New homes are being built with open floor plans, and especially open kitchens, for decades. This means that the "great room" is usually a one-room space with a kitchen and a living or dining area. Even houses that don't have a "great space" are more open than others. There are fewer walls to separate the main areas of the house. Some people find this a huge improvement, while others prefer the older style. This trend is growing in popularity regardless of what anyone thinks.
The idea of the great space is expanded in some homes. The great room is no longer one large space with clearly defined areas for cooking, entertaining, or dining. Some new kitchen designs challenge us to think differently about how we use these spaces and blend them together. This is done by incorporating elements from other rooms into the kitchen.
When you combine these elements and features with large spaces like a great space, it can be difficult to see where the kitchen ends, and other rooms begin.
Many factors make the kitchen more social than just a place where you can prepare food.
For a long time, small eating areas and bar-like countertops were added to the back of peninsulas and kitchen islands.
These large, bar-like counters are now more popular in open kitchen designs.
It would have been common for people to have a small, 12 inches portable TV on the counter of a kitchen twenty-five years ago so they could cook or watch TV.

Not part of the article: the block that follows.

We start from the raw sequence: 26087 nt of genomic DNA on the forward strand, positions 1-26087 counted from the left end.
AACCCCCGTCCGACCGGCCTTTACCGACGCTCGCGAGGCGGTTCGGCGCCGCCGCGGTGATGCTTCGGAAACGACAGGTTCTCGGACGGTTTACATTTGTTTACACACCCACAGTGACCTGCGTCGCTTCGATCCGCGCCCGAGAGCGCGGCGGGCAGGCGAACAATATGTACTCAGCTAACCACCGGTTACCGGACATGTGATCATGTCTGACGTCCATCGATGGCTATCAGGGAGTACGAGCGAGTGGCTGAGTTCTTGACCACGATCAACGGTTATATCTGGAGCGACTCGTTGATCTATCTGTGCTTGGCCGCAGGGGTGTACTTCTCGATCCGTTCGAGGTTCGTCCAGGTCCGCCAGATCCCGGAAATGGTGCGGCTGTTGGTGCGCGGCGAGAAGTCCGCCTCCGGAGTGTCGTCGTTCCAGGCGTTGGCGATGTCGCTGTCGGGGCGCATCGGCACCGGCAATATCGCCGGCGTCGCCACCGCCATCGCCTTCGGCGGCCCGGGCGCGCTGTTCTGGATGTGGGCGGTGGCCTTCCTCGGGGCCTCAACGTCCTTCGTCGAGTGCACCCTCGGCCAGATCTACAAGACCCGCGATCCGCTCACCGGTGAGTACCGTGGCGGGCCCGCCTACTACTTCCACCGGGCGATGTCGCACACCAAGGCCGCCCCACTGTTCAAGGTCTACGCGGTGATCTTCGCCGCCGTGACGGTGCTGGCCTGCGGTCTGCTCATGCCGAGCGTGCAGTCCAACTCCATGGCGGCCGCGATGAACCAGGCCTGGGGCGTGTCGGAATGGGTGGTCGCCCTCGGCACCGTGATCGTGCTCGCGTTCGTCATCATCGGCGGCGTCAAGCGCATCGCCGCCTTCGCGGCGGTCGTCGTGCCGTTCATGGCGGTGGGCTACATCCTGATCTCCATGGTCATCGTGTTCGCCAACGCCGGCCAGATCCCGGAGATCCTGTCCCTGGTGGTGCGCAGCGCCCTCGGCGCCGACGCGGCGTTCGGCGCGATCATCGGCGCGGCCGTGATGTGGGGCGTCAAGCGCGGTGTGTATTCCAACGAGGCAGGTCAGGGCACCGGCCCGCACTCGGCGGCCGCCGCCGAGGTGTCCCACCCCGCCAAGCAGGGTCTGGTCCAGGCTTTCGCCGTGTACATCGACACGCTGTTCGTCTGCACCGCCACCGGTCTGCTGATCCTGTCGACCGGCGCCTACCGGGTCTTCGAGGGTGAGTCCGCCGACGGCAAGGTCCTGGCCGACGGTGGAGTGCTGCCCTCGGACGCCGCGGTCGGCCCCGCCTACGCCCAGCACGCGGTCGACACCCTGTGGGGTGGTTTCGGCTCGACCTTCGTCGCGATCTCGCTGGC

The advent of smaller, thinner televisions made it possible to keep a small "kitchen TV" under the counter for years.
The new kitchen may have family members or friends spending time in it. Has taken the kitchen TV to the next level by adding larger TVs to the cabinets and walls of the kitchen. Some TVs are 30-40 inches in size. Units that were used 20 years ago in a kitchen would have been acceptable screen sizes for the main TV in any living space. These TVs will often be connected with larger household entertainment networks.
The TV isn't the only living-room item that can wander into the kitchen.
New kitchens can house large, beautiful commercial freezers, have enough space for your kitchen equipment.
It is not unusual for small drink stations or even wet bars to be located near the kitchen. But now, we see wet bars and coffee equipment integrated into the kitchen design to encourage people to gather around them.
The kitchen is becoming less central in many homes as people and families increasingly order take-out instead of cooking at home.
This hidden kitchen is a great way to maximize your social space, especially if you host many events and rarely cook. Although this "Bond villain" level would be annoying to those who don't cook often, it could be a great way to integrate your new kitchen with the rest of the house.
For similar purposes, the kitchen and dining room have been closely connected for centuries. We have seen a decrease informal dining room use as it is more common for families with two full-time incomes. This has resulted in the space being used for other purposes.
These rooms became less frequent over time, and they began to look smaller.
Now, we see these spaces merged with kitchens that include all elements of formal dining rooms.
Apart from the dining and entertaining areas, there are also workspaces like offices and craft tables.
This is a simple desk space at the far end of a kitchen. This arrangement is not unusual.
The design of your home should balance the aesthetics with the capacity of your premises while keeping in mind the practicality.
Choosing the right color for your home can help you build a strong identity and create a welcoming atmosphere for your family and guests.